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Arthur Berman

Arthur Berman

Arthur E. Berman is a petroleum geologist with 36 years of oil and gas industry experience. He is an expert on U.S. shale plays and…

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Why Investors Should Beware Of The Bakken

It’s the beginning of the end for the Bakken Shale play.

The decline in Bakken oil production that started in January 2015 is probably not reversible. New well performance has deteriorated, gas-oil ratios have increased and water cuts are rising. Much of the reservoir energy from gas expansion is depleted and decline rates should accelerate. More drilling may increase daily output for awhile but won’t resolve the underlying problem of poorer well performance and declining per-well reserves.

December 2016 production fell 92,000 barrels per day (b/d)–a whopping 9 percent single-month drop (Figure 1). Over the past two years, output has fallen 285,000 b/d (23 percent). This was despite an increase in the number of producing wells that reached an all-time high of 13,520 in November. That number fell by 183 wells in December.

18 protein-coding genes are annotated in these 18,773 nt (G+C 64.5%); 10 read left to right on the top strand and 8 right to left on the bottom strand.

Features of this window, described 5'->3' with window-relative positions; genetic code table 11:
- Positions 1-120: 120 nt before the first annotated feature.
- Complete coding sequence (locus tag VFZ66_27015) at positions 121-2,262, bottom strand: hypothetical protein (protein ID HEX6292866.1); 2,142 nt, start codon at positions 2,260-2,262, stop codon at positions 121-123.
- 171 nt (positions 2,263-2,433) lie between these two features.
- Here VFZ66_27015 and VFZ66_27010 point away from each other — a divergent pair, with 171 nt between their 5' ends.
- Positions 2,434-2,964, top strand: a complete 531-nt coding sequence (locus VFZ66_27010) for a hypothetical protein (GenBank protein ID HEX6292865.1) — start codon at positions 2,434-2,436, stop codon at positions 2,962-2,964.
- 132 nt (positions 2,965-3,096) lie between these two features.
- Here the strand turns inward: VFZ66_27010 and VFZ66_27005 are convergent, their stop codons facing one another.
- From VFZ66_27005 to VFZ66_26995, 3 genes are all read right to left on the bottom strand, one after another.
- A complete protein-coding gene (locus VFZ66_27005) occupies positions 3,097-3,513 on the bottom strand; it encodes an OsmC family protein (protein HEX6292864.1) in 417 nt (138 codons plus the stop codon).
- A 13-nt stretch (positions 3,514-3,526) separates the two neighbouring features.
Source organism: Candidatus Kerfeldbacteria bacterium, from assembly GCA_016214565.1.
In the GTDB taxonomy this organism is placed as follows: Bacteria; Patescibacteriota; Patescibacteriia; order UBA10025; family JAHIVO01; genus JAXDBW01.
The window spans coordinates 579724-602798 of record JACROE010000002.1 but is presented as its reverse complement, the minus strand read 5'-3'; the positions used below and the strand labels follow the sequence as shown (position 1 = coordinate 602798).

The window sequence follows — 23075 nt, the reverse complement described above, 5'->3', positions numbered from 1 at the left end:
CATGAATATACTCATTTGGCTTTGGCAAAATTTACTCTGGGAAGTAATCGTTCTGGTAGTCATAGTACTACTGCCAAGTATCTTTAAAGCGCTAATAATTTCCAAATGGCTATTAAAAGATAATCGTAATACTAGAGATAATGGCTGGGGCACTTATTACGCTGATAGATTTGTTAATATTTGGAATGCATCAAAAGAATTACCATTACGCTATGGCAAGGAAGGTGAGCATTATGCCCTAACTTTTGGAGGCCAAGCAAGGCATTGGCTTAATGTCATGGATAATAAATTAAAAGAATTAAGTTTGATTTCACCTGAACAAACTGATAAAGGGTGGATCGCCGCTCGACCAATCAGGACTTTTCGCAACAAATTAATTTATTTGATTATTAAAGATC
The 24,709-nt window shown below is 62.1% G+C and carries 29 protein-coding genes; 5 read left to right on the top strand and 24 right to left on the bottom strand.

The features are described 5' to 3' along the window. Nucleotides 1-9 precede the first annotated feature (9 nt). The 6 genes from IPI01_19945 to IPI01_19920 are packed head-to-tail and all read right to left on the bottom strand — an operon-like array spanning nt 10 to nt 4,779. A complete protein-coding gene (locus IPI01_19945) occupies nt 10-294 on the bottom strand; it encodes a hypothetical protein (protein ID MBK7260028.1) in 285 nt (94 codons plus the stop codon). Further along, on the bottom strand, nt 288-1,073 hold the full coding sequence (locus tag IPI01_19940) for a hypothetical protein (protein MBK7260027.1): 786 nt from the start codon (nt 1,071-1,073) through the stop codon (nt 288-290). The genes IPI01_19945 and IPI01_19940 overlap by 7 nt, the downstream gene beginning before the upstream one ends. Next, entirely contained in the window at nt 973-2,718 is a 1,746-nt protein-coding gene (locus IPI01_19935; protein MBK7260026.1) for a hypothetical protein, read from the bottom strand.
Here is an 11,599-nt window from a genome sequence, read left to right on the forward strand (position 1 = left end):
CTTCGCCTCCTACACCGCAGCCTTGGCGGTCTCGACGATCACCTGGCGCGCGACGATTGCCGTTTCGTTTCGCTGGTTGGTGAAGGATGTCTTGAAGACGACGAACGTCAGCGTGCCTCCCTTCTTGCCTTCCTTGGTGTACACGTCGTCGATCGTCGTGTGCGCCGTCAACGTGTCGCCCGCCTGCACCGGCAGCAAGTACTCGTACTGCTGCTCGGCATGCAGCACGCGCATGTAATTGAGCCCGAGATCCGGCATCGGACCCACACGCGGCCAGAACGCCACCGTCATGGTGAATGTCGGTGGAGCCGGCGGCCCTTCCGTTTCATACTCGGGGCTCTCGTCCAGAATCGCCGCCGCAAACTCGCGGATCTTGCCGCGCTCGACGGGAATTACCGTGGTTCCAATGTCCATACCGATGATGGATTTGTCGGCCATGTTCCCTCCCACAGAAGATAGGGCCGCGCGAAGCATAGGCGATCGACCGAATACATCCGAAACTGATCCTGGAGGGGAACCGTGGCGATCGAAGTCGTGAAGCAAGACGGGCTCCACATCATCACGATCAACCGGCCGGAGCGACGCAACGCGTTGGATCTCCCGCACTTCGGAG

(Click to enlarge)

Figure 1. Bakken Production Declined 92,000 bopd (9 percent) in December. Source: North Dakota Department of Mineral Resources and Labyrinth Consulting Services, Inc.

Well Performance Is Declining

Well performance was evaluated for eight operators using standard rate vs. time decline-curve analysis methods. These operators account for 65 percent of the production and also 65 percent of producing wells in the Bakken play (Table 1).


(Click to enlarge)

Table 1. Operators, Cumulative Oil Production, Total Producing Wells and 2012-2015 Wells Used for Decline-Curve Analysis (DCA) in this study. Source: Drilling Info and Labyrinth Consulting Services, Inc.